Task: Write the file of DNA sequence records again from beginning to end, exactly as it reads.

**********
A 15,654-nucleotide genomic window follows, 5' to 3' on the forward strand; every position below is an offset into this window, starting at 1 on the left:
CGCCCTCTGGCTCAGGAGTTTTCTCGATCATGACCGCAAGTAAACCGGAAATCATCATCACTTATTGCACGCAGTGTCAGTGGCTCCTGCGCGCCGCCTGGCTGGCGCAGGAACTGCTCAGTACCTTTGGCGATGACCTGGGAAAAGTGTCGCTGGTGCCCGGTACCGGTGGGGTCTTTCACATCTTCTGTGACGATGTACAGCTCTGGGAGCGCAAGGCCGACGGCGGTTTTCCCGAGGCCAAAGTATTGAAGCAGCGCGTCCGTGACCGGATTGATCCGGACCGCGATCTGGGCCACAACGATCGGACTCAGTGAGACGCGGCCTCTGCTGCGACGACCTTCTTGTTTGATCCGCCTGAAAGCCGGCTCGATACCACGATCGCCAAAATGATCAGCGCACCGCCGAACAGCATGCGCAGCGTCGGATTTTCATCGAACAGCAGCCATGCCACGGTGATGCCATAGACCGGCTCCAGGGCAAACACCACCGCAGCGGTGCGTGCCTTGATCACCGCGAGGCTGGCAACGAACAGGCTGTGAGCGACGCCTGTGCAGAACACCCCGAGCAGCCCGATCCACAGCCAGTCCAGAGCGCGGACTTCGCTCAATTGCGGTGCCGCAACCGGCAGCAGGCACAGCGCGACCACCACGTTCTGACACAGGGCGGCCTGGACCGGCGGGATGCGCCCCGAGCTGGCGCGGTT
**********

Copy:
A 15,654-nucleotide genomic window follows, 5' to 3' on the forward strand; every position below is an offset into this window, starting at 1 on the left:
CGCCCTCTGGCTCAGGAGTTTTCTCGATCATGACCGCAAGTAAACCGGAAATCATCATCACTTATTGCACGCAGTGTCAGTGGCTCCTGCGCGCCGCCTGGCTGGCGCAGGAACTGCTCAGTACCTTTGGCGATGACCTGGGAAAAGTGTCGCTGGTGCCCGGTACCGGTGGGGTCTTTCACATCTTCTGTGACGATGTACAGCTCTGGGAGCGCAAGGCCGACGGCGGTTTTCCCGAGGCCAAAGTATTGAAGCAGCGCGTCCGTGACCGGATTGATCCGGACCGCGATCTGGGCCACAACGATCGGACTCAGTGAGACGCGGCCTCTGCTGCGACGACCTTCTTGTTTGATCCGCCTGAAAGCCGGCTCGATACCACGATCGCCAAAATGATCAGCGCACCGCCGAACAGCATGCGCAGCGTCGGATTTTCATCGAACAGCAGCCATGCCACGGTGATGCCATAGACCGGCTCCAGGGCAAACACCACCGCAGCGGTGCGTGCCTTGATCACCGCGAGGCTGGCAACGAACAGGCTGTGAGCGACGCCTGTGCAGAACACCCCGAGCAGCCCGATCCACAGCCAGTCCAGAGCGCGGACTTCGCTCAATTGCGGTGCCGCAACCGGCAGCAGGCACAGCGCGACCACCACGTTCTGACACAGGGCGGCCTGGACCGGCGGGATGCGCCCCGAGCTGGCGCGGTT